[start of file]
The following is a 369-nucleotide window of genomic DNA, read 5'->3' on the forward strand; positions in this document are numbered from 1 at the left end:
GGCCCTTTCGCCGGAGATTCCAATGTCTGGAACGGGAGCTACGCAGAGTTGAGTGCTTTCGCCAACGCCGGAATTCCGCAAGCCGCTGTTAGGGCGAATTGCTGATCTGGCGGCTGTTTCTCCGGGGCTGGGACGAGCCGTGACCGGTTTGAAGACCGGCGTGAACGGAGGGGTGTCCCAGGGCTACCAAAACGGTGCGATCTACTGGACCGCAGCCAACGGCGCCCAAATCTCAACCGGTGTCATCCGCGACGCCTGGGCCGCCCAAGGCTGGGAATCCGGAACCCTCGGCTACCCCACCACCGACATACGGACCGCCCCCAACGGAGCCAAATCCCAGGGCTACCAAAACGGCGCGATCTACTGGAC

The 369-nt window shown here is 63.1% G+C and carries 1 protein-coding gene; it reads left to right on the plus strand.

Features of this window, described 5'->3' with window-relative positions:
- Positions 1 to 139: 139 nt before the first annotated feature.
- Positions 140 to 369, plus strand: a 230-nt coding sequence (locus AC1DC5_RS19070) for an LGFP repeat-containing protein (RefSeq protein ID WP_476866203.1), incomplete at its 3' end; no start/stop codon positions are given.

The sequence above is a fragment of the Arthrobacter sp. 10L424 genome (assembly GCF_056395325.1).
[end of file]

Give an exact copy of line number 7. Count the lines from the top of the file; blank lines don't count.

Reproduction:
The sequence above is a fragment of the Arthrobacter sp. 10L424 genome (assembly GCF_056395325.1).